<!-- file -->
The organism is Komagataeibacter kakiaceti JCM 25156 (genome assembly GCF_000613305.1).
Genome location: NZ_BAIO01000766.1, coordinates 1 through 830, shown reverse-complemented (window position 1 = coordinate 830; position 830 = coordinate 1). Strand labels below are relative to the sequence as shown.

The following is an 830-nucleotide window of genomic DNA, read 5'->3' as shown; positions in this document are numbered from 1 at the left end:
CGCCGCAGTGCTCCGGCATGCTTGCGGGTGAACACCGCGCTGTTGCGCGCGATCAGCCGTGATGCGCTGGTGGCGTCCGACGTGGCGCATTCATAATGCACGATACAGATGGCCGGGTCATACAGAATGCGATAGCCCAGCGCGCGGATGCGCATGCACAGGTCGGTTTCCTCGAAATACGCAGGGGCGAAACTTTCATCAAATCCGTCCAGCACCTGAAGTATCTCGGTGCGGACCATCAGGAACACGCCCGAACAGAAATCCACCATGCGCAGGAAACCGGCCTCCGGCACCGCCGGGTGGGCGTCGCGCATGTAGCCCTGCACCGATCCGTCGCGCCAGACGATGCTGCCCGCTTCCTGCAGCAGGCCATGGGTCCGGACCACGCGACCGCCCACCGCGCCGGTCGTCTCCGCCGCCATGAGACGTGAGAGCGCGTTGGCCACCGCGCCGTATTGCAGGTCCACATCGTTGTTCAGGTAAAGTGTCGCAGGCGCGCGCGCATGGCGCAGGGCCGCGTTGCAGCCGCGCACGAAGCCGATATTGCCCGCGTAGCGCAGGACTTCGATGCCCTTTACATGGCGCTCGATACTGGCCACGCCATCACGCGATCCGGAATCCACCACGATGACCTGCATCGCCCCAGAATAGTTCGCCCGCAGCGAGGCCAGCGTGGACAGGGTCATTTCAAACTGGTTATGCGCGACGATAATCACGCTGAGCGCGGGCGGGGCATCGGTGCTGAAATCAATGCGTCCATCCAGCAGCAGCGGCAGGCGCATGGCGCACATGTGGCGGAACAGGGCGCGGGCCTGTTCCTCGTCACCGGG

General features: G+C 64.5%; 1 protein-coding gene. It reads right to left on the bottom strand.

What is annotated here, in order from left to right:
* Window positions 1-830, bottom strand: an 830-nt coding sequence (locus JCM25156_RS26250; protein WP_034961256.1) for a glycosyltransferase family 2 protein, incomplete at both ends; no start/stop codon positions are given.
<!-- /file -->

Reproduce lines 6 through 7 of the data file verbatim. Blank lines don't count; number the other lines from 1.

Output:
What is annotated here, in order from left to right:
* Window positions 1-830, bottom strand: an 830-nt coding sequence (locus JCM25156_RS26250; protein WP_034961256.1) for a glycosyltransferase family 2 protein, incomplete at both ends; no start/stop codon positions are given.